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Can a piece of plastic be sad? Well in the theatre by Lotte van den Berg #dekeuze

Can a plastic rag be sad? It does in the hands of a puppeteer in a performance by Lotte van den Berg. With a few pieces of tape and a lot of well-aimed buttons, the plastic rag has been transformed into something with four limbs and a head. And the plastic rag mourns in the hands of its performer dozens of similarly knotted plastic rags that have no performer. See. So an image like this grabs, just like the image in which we first got to know the plastic rags: Chased by hurricane machines set up all around, swirling helplessly in a small theatrical tornado.

Photo: Willem Weemhoff

We were able to see this watching 'Les Spectateurs'. It is the performance Lotte van den Berg made, inspired by four months of fieldwork in the Congolese capital Kinshasa. Last year we were there when fresh off the plane at Rotterdam's De Gouvernestraat theatre, she and her actors publicly unpacked their suitcases. Anyone expecting then to hear stories about poverty and age-old traditions and what we could learn from them was disappointed. Nor anything about colonial guilt and senseless tribal violence. Kinshasa is not like that. Lotte van den Berg is not like that.

What she did talk about? How theatre there in the Congo is so out in the street that no one notices when you are really making theatre. At least everyone walks and talks through it. After a few initial moments of annoyance, Van den Berg decided to give in and adapt her theatre to the streets of Kinshasa. No more separation between audience and players. This created some interesting happenings in which everyone simultaneously did and did not participate.

And she wants to manage that here too. This is tricky. After all, we are conditioned, as soon as we suspect any theatre or art, to grab a seat and go and watch. Comfortably in the stands at least two, but preferably five metres away from the artist. And woe betide the creator who wants the viewer to participate. We got our fill of participatory theatre in the 1970s, and that includes the generations that weren't even around then. That's how deep it goes.

So how does Van den Berg do it? She shows that tornado. She has an African woman sing an unintelligible stream of words in beautiful rhythm, which eventually goes down in the storm. A moment later, a beautiful girl does an equally chilling, dadaistic speech experiment while all the while a black boy looks at the audience. Not necessarily unfriendly, but with those plastic bags thrown around the room like human fragments, you don't entirely escape a somewhat uncanny feeling.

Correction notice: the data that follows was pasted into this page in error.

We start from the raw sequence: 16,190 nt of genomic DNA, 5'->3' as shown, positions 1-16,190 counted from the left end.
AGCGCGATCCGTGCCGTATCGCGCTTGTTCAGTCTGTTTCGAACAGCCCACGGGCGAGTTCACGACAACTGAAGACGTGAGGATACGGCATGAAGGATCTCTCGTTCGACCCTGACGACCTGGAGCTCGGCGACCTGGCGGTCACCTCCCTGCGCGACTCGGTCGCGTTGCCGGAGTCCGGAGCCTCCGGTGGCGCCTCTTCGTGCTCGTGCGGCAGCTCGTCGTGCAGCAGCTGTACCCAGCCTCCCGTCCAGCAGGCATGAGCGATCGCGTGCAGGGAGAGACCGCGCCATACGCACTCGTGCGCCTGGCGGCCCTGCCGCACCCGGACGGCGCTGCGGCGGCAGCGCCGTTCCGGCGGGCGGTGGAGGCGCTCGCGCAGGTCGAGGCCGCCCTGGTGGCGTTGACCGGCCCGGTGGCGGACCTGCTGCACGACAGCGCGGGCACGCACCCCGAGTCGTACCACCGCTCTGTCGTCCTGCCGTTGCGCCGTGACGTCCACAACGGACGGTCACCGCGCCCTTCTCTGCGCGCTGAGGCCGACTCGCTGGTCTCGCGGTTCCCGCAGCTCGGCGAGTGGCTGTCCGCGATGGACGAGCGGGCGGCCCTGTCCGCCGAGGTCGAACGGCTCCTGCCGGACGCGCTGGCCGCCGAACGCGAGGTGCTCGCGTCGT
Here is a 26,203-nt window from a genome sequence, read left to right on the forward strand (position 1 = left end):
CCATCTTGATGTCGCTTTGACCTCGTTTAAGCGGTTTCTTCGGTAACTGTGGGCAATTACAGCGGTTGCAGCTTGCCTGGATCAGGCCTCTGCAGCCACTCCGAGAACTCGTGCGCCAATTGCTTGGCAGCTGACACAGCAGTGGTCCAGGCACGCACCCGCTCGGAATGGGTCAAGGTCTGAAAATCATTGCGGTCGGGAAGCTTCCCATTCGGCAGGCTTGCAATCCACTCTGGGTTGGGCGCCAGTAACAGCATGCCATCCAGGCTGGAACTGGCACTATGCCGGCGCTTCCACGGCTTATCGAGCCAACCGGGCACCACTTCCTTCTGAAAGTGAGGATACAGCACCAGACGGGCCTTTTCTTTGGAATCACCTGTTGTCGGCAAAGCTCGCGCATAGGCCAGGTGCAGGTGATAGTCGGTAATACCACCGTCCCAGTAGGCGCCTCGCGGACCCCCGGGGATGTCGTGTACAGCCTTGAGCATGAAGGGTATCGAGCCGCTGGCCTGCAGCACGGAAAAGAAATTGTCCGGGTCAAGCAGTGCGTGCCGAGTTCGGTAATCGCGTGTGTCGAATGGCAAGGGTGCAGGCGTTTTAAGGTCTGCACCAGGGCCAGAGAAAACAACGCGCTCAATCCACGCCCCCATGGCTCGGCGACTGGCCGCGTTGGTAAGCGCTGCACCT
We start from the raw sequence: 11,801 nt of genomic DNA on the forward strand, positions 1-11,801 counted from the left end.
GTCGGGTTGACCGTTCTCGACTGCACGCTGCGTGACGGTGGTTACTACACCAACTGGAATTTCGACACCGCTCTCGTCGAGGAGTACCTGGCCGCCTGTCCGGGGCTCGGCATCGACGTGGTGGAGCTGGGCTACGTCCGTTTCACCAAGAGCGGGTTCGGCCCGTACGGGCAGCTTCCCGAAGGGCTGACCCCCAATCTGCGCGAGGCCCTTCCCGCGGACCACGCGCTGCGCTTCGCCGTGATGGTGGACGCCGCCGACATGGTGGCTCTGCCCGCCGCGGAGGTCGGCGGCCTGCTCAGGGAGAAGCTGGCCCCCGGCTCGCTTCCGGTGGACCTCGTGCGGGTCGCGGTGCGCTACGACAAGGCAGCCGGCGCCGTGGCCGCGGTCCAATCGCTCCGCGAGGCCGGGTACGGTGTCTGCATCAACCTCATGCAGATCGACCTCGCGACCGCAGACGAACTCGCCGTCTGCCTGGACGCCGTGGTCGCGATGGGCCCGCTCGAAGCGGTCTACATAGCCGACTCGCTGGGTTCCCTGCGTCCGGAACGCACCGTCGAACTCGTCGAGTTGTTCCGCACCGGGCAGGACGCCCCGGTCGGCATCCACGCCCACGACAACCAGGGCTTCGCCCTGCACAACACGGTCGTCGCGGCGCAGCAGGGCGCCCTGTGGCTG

And then they pour glasses of water, wine and orange juice and it's pretty much over. At least, if the African voice artist among the spectators has repeated her song again while the black boy has looked down on the spectators on the playing surface from the half-empty stands.

What to do with it is a very good question. Nor does the performance seem to ask for interpretation: the images are what they are, do with them what you see fit. You could say that this one-hour piece is a bit thin as the result of half a year's company stay in Africa and a rehearsal process of a few months. You might also not say that. You could also say that, on the contrary, what was put into that performance is a lot.

I myself remain guilty of answering,

Les Spectateurs by OMSK. Seen on 27 September at Theatre De Gouvernestraat ikv The International Choice. Still to be seen there on 28 September. Information


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Wijbrand Schaap

Cultural journalist since 1996. Worked as theatre critic, columnist and reporter for Algemeen Dagblad, Utrechts Nieuwsblad, Rotterdams Dagblad, Parool and regional newspapers through Associated Press Services. Interviews for TheaterMaker, Theatererkrant Magazine, Ons Erfdeel, Boekman. Podcast maker, likes to experiment with new media. Culture Press is called the brainchild I gave birth to in 2009. Life partner of Suzanne Brink roommate of Edje, Fonzie and Rufus. Search and find me on Mastodon.View Author posts

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